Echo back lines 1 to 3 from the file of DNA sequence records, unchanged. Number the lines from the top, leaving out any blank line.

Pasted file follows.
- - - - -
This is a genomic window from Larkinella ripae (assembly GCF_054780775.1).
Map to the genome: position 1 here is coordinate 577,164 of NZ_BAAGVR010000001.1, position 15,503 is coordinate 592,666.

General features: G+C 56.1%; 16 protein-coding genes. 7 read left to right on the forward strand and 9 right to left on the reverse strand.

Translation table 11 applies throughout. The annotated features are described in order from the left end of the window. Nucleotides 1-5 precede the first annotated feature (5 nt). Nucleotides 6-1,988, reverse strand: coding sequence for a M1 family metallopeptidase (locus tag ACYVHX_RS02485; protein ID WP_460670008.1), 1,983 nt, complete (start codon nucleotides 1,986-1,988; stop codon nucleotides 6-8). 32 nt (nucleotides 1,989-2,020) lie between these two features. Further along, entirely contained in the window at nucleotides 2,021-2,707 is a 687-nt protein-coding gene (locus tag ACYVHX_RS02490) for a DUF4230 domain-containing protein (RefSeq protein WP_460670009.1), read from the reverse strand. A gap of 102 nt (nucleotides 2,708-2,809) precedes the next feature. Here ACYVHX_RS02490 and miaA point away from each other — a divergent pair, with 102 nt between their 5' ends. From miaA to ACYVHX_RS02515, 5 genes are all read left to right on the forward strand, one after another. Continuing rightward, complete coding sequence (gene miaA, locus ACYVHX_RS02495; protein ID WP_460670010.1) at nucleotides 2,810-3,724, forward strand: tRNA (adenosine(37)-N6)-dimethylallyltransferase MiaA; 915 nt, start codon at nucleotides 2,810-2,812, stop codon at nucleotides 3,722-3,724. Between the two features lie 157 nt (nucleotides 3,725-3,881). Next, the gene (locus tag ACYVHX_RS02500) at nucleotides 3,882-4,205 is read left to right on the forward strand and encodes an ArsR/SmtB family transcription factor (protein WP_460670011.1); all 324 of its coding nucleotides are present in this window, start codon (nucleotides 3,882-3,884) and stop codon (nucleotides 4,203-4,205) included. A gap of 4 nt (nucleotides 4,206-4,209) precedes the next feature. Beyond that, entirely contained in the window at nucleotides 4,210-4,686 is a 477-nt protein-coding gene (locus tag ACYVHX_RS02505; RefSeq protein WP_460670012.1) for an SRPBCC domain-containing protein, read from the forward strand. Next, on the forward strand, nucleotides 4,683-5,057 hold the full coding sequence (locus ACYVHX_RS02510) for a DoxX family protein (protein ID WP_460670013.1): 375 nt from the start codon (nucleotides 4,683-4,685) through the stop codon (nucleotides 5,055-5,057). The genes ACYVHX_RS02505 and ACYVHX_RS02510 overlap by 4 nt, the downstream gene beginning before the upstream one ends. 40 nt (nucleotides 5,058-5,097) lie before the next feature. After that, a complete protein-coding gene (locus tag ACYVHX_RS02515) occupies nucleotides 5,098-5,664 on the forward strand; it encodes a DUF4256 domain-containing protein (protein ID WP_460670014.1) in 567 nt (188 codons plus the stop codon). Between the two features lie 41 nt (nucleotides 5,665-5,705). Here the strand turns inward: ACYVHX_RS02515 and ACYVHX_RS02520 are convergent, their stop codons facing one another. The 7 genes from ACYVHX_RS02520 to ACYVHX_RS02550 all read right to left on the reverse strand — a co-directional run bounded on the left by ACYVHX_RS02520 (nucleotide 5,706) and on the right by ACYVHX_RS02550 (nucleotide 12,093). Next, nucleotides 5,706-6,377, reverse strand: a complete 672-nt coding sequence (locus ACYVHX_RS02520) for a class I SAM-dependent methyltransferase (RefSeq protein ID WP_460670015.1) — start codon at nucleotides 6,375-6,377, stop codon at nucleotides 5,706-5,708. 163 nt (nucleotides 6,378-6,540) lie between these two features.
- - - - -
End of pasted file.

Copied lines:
This is a genomic window from Larkinella ripae (assembly GCF_054780775.1).
Map to the genome: position 1 here is coordinate 577,164 of NZ_BAAGVR010000001.1, position 15,503 is coordinate 592,666.

General features: G+C 56.1%; 16 protein-coding genes. 7 read left to right on the forward strand and 9 right to left on the reverse strand.